A little bit of everything from personal memorabilia to published works like newspapers and magazines, art work, organizational records, for instance we have the records from ACT UP Philadelphia, and from the lesbian magazine “The Labyrinth.” We have not only copies of the magazine, but correspondence from the writers, letters to the editor, phone bills, etc. It’s always amazing to see the inner workings. Back then, no one was paid, it was all volunteers, but they put blood sweat and tears into it. [Laughing] They were also often at each other like cats and dogs, which you can tell from the minutes, but the dedication is always impressive.
When you’re not archiving things, how do you spend your time?
Hanging out with my partner Jimmy. During the pandemic, I’ve been in the kitchen a lot, I’ve baked dozens of pies over the past year. I have a little container garden that I love, and in non-pandemic times, we go to a lot of concerts and plays. We love the Wilma theater and going to the Philadelphia Orchestra. I’m versed in classical music, but Jimmy has introduced me to folk music and bluegrass and other styles I didn’t know much about, so that’s been fun. He’s from Oklahoma, so I think it’s required!
What does he do?
He’s a lawyer, he works for the federal courts.
What’s in your house that you would want archived?
Great question, there are a few pieces of art that speak to me in strange ways, one of them is a large batik piece with what I believe is a scene from 1,001 Arabian Nights. I bought it in college at a thrift store for $5 and it goes wherever I go. My father’s side of the family is Dutch and I have a painting that my great uncle painted of his home in Amsterdam. It was in our home growing up and I brought it here but unfortunately Jimmy doesn’t like it, so we’ve yet to hang it. [Laughing] I’m trying to find a way around that! I also have a great scrapbook that my father started when he was stationed in Japan after WWII.
What’s the difference between an archivist and a hoarder (I ask facetiously)?
An archivist puts order to the hoard. We take the materials and assign a historical value to it, whereas hoarders usually keep everything! As an archivist, I love hoarders, without them a lot of treasures would be lost.
I always wonder what you guys are going to do moving forward because so many of the things that we used to have that documented our lives are now all digital: receipts, bank records, menus, you name it.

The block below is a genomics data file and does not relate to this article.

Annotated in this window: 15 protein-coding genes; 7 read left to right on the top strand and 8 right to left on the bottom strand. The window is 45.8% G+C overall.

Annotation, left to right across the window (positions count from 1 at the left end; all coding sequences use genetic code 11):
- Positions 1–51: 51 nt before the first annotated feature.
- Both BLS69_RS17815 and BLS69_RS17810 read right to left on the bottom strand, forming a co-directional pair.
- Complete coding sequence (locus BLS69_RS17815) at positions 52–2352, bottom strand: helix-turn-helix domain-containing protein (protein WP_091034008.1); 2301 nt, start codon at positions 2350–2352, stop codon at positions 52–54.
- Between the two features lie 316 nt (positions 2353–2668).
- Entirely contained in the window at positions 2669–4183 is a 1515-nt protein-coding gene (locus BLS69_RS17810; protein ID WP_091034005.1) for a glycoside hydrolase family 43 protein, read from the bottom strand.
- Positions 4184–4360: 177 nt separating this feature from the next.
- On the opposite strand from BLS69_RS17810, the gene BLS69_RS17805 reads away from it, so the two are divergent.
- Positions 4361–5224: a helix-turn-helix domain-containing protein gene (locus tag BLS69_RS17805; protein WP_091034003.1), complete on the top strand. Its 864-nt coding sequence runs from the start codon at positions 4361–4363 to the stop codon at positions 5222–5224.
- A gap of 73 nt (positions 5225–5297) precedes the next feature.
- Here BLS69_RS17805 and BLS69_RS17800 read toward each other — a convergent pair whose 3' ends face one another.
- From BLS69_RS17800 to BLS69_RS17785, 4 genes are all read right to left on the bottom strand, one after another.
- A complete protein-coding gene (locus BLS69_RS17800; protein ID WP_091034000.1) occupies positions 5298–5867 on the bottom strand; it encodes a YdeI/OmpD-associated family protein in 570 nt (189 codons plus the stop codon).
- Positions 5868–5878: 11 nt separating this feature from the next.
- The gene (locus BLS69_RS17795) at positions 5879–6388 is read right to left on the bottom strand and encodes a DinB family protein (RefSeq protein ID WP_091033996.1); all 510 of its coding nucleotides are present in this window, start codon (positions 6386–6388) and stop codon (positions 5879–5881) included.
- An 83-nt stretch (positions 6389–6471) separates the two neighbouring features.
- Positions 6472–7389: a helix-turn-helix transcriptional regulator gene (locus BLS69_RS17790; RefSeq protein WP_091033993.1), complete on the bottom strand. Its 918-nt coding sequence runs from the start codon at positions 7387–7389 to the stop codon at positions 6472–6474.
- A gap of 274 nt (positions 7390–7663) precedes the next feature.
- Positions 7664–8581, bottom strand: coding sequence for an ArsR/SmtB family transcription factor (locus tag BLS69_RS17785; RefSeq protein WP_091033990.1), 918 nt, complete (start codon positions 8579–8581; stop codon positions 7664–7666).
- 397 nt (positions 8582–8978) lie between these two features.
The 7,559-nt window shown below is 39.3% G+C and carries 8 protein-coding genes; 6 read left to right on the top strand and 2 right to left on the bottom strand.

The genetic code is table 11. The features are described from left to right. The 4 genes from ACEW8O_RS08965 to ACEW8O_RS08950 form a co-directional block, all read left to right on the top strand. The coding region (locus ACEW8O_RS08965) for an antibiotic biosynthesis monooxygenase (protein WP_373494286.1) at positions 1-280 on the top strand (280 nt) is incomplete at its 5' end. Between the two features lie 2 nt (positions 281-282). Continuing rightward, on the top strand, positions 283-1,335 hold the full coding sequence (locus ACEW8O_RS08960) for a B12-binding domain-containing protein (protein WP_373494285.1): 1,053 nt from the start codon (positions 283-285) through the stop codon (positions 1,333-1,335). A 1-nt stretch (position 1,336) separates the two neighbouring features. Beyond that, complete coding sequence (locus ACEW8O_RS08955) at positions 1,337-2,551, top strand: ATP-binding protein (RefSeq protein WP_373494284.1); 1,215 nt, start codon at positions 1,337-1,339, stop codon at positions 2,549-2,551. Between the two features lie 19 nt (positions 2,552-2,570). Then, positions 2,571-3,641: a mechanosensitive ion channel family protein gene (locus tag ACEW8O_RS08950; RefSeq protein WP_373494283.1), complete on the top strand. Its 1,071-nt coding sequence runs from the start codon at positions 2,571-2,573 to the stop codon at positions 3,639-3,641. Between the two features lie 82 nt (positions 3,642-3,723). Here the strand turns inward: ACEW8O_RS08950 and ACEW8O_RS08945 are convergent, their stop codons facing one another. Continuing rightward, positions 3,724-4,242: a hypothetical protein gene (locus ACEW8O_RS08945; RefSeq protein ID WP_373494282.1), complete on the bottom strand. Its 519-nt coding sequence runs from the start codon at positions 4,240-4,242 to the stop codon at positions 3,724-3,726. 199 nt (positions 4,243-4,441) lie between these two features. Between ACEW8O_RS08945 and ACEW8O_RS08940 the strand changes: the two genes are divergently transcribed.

Yeah, it’s definitely changing. Take photographs, for instance. No one prints out pictures anymore and that’s a loss. One of my favorite collections is from Jack Van Alstein, he’s a guy who took photographs of all his friends starting in the 1950’s through the 80’s and he donated all of them to us. It was just spectacular, he had them labeled with all the names on the back and I felt like I got to know them all, just through the collection. Obviously, correspondence is practically all done through email, so we’ve lost all of that. We collect some of that, as an example, when ACT UP does a demonstration, they may not send us the actual picket signs, but a digital file of the artwork for the sign they used. I set up a dropbox folder and they submit things that way. But it’s definitely a challenge.
Let me challenge you with some rapid fire questions. In another life, I probably was…
This is going to sound crazy, but there was a time when I thought in another life I was probably a flamenco dancer or guitarist.
We experienced record high temperatures this week, what are you missing about winter?
Not much, I prefer the heat over the cold. As long as it’s not too humid.
Something that you really wanted as a kid but didn’t get.
It wasn’t a thing, but I remember an inconsolable moment when I was a child. My parents and I had gone to California and we were driving back to Colorado and passed through Las Vegas. There was a hotel called Circus Circus that had a lot geared towards kids and I begged my dad to stop there, “Please, please please can we stay in Las Vegas for one night!” He debated it and decided to keep going and I was devastated.
Now we know where Jimmy should take you for your anniversary! So tell me about a favorite relative.
Well, I’ll tell you about my mother since she just passed. She was incredible, born in Ohio with a father who was an attorney. Her mother died in childbirth when she was about three. My mother went to school in an era where it was unusual for women to be getting degrees, let alone in medicine. She had a long career as a pharmacist and a medical administrator. She and my father were both actively involved in a number of community organizations. I’ve been doing research recently and found out one of the things they were involved in was an early disability advocacy group. I was surprised to find articles where my mother was quoted as a spokesperson for the group. She seemed very comfortable talking to the reporters and answering questions. She was not one to seek the spotlight, so I was touched by the fact that she was willing to step up and still do it for a cause she believed in. I admire both my parents for the work they did.
What did he do?
He was trained as an architect and also as a real estate agent, but like my mother, he did medical administration for most of his life. They were a good match.
It’s Pride month and we’re all taking stock. Talk a little bit about why the archives are so important for us.
I think it’s important for any community or group of people to have control and ownership of their own history and records, the products of the community. It’s important for a community to know and have access to its history. Even if [the community] doesn’t know its history, it’s preserved so that it can find out its history. It can be empowering, I was reading a document recently that was comparing respectable history to radical new things happening, and I thought, well, if you know your history, things were pretty radical back in the day. We need to remember and learn from the past. History is not something that happens in a vacuum, it’s happening now and we’re all a part of it.